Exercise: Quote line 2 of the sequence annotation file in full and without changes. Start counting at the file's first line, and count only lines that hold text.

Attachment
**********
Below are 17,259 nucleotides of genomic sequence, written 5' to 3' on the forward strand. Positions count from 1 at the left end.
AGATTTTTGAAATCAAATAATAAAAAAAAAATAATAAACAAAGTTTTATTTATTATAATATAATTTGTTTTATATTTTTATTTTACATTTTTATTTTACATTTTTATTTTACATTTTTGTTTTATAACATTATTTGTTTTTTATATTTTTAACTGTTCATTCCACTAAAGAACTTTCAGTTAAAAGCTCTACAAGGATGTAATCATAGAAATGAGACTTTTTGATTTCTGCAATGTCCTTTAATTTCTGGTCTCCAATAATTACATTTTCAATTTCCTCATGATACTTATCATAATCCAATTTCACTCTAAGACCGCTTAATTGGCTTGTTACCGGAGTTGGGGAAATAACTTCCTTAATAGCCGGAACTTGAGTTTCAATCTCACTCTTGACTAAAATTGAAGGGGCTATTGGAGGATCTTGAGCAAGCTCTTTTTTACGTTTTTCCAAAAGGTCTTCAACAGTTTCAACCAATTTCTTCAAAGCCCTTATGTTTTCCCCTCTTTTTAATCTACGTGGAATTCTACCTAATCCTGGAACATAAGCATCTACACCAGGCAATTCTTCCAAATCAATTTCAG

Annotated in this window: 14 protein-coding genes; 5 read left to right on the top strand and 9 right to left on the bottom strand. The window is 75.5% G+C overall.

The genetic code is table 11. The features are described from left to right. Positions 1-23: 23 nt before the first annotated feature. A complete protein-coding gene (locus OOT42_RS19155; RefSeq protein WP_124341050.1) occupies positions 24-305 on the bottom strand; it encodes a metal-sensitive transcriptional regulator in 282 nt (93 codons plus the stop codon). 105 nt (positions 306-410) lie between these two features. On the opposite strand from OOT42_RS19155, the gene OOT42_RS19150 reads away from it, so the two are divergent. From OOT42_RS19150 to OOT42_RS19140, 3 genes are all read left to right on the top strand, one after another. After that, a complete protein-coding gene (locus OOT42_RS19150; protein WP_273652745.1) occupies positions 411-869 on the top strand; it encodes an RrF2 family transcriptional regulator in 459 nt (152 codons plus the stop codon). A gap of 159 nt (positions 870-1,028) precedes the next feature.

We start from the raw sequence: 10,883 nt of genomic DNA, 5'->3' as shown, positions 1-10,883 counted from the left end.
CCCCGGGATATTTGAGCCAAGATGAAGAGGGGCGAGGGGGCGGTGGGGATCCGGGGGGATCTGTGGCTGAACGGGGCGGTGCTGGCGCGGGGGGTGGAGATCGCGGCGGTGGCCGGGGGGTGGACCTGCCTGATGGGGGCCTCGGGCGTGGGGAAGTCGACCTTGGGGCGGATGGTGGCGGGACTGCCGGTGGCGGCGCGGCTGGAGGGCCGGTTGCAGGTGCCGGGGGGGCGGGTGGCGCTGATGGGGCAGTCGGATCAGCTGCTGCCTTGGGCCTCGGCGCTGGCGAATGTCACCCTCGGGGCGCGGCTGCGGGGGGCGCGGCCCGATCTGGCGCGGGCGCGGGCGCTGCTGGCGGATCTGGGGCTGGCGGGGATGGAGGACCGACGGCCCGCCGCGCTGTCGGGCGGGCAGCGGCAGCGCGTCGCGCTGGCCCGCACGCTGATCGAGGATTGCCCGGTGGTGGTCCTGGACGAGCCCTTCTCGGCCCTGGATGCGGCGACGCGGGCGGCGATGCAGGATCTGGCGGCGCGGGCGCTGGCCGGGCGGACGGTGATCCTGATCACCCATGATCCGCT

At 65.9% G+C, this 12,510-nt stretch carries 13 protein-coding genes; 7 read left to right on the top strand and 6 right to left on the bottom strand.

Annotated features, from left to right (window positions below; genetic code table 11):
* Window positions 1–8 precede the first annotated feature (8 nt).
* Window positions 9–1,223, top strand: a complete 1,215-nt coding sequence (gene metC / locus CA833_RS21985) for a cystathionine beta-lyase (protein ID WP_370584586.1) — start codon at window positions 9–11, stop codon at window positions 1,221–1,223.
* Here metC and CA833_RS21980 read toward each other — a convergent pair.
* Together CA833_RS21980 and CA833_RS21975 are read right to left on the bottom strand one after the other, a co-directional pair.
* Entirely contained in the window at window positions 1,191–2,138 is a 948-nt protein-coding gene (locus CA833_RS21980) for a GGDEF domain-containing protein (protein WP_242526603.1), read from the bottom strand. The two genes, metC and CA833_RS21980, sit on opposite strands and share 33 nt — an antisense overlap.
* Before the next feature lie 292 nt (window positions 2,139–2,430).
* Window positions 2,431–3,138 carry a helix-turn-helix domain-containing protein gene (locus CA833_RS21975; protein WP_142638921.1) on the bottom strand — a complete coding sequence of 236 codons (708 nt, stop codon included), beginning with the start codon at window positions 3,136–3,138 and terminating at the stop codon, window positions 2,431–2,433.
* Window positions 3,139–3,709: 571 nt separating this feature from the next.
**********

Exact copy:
AGATTTTTGAAATCAAATAATAAAAAAAAAATAATAAACAAAGTTTTATTTATTATAATATAATTTGTTTTATATTTTTATTTTACATTTTTATTTTACATTTTTATTTTACATTTTTGTTTTATAACATTATTTGTTTTTTATATTTTTAACTGTTCATTCCACTAAAGAACTTTCAGTTAAAAGCTCTACAAGGATGTAATCATAGAAATGAGACTTTTTGATTTCTGCAATGTCCTTTAATTTCTGGTCTCCAATAATTACATTTTCAATTTCCTCATGATACTTATCATAATCCAATTTCACTCTAAGACCGCTTAATTGGCTTGTTACCGGAGTTGGGGAAATAACTTCCTTAATAGCCGGAACTTGAGTTTCAATCTCACTCTTGACTAAAATTGAAGGGGCTATTGGAGGATCTTGAGCAAGCTCTTTTTTACGTTTTTCCAAAAGGTCTTCAACAGTTTCAACCAATTTCTTCAAAGCCCTTATGTTTTCCCCTCTTTTTAATCTACGTGGAATTCTACCTAATCCTGGAACATAAGCATCTACACCAGGCAATTCTTCCAAATCAATTTCAG